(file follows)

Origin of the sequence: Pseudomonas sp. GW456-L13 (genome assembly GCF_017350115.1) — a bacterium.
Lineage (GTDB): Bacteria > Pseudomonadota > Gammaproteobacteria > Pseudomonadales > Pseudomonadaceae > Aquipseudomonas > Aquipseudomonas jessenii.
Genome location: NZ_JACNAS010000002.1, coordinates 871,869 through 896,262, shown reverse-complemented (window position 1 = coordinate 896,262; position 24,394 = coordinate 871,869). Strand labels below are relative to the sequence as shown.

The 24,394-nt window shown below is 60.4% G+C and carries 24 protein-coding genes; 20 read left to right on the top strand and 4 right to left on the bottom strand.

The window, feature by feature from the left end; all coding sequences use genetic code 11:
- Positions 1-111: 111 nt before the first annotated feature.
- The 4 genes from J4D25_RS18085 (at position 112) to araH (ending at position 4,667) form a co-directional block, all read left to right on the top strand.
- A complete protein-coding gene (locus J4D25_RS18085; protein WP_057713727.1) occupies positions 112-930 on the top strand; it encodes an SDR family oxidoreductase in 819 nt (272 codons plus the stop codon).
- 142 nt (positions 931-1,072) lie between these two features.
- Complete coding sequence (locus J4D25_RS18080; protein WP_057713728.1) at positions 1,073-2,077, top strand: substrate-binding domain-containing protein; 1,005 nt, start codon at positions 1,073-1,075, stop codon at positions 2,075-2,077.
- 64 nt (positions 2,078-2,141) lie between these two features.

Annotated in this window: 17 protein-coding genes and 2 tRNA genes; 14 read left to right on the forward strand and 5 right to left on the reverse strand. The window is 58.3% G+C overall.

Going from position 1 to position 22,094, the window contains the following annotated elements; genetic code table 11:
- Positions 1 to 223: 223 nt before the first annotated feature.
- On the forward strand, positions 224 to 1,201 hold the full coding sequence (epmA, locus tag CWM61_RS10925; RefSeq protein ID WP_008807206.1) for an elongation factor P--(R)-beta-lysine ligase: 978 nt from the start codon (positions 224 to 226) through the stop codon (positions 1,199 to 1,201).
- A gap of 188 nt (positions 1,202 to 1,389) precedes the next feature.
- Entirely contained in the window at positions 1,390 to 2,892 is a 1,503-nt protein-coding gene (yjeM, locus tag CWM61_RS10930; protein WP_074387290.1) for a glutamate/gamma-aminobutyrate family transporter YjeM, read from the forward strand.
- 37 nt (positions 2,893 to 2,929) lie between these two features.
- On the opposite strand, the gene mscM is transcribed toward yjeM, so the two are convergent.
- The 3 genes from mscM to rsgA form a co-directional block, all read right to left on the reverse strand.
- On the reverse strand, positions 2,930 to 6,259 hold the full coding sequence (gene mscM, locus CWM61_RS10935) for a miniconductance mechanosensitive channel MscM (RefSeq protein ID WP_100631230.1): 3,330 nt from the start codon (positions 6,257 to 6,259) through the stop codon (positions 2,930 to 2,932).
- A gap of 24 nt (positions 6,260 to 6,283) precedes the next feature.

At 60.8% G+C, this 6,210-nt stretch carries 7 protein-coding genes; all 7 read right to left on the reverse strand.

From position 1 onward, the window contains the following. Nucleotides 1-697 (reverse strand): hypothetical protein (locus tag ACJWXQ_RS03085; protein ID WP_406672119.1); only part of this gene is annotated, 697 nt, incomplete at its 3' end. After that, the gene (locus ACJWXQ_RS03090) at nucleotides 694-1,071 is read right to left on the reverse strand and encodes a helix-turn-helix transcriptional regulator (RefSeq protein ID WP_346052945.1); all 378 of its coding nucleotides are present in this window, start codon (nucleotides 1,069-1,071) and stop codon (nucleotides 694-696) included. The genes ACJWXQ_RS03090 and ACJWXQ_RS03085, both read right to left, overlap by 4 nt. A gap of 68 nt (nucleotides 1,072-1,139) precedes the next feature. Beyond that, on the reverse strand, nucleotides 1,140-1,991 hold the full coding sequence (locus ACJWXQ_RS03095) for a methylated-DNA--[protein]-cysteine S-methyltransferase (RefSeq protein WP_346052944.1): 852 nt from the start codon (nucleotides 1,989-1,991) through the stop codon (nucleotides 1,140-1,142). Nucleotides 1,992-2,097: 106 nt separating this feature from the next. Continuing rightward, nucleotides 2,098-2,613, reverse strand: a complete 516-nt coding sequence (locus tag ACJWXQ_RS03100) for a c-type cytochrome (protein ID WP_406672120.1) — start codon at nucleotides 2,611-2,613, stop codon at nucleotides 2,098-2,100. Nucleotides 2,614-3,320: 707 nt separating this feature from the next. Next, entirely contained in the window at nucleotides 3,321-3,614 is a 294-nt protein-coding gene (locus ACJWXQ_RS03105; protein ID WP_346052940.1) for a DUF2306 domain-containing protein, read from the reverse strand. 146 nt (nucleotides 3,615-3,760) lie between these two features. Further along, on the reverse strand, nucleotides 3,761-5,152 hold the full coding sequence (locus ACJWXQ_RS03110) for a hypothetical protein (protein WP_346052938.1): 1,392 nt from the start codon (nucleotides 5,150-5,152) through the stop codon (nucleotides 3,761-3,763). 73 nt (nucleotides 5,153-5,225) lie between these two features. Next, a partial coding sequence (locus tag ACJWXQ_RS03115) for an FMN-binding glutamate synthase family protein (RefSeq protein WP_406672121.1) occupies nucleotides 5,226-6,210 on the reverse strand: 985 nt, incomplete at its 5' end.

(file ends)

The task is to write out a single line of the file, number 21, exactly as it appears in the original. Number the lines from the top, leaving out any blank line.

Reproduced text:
- On the reverse strand, positions 2,930 to 6,259 hold the full coding sequence (gene mscM, locus CWM61_RS10935) for a miniconductance mechanosensitive channel MscM (RefSeq protein ID WP_100631230.1): 3,330 nt from the start codon (positions 6,257 to 6,259) through the stop codon (positions 2,930 to 2,932).